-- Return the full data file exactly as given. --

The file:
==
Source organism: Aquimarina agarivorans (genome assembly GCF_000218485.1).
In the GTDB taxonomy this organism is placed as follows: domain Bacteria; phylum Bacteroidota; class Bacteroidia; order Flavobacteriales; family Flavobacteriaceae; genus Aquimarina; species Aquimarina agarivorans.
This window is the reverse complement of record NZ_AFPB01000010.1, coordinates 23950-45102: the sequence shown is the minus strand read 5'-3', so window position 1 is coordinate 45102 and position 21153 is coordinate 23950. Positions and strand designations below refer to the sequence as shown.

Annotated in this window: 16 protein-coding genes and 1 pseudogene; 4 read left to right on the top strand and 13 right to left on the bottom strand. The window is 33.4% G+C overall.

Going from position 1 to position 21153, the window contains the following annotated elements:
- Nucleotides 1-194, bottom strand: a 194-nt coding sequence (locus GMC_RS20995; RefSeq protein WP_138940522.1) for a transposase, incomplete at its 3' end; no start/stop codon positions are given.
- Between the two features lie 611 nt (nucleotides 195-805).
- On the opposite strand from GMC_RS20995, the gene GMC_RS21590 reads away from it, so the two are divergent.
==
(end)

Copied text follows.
Source organism: Aquimarina agarivorans (genome assembly GCF_000218485.1).
In the GTDB taxonomy this organism is placed as follows: domain Bacteria; phylum Bacteroidota; class Bacteroidia; order Flavobacteriales; family Flavobacteriaceae; genus Aquimarina; species Aquimarina agarivorans.
This window is the reverse complement of record NZ_AFPB01000010.1, coordinates 23950-45102: the sequence shown is the minus strand read 5'-3', so window position 1 is coordinate 45102 and position 21153 is coordinate 23950. Positions and strand designations below refer to the sequence as shown.

Annotated in this window: 16 protein-coding genes and 1 pseudogene; 4 read left to right on the top strand and 13 right to left on the bottom strand. The window is 33.4% G+C overall.

Going from position 1 to position 21153, the window contains the following annotated elements:
- Nucleotides 1-194, bottom strand: a 194-nt coding sequence (locus GMC_RS20995; RefSeq protein WP_138940522.1) for a transposase, incomplete at its 3' end; no start/stop codon positions are given.
- Between the two features lie 611 nt (nucleotides 195-805).
- On the opposite strand from GMC_RS20995, the gene GMC_RS21590 reads away from it, so the two are divergent.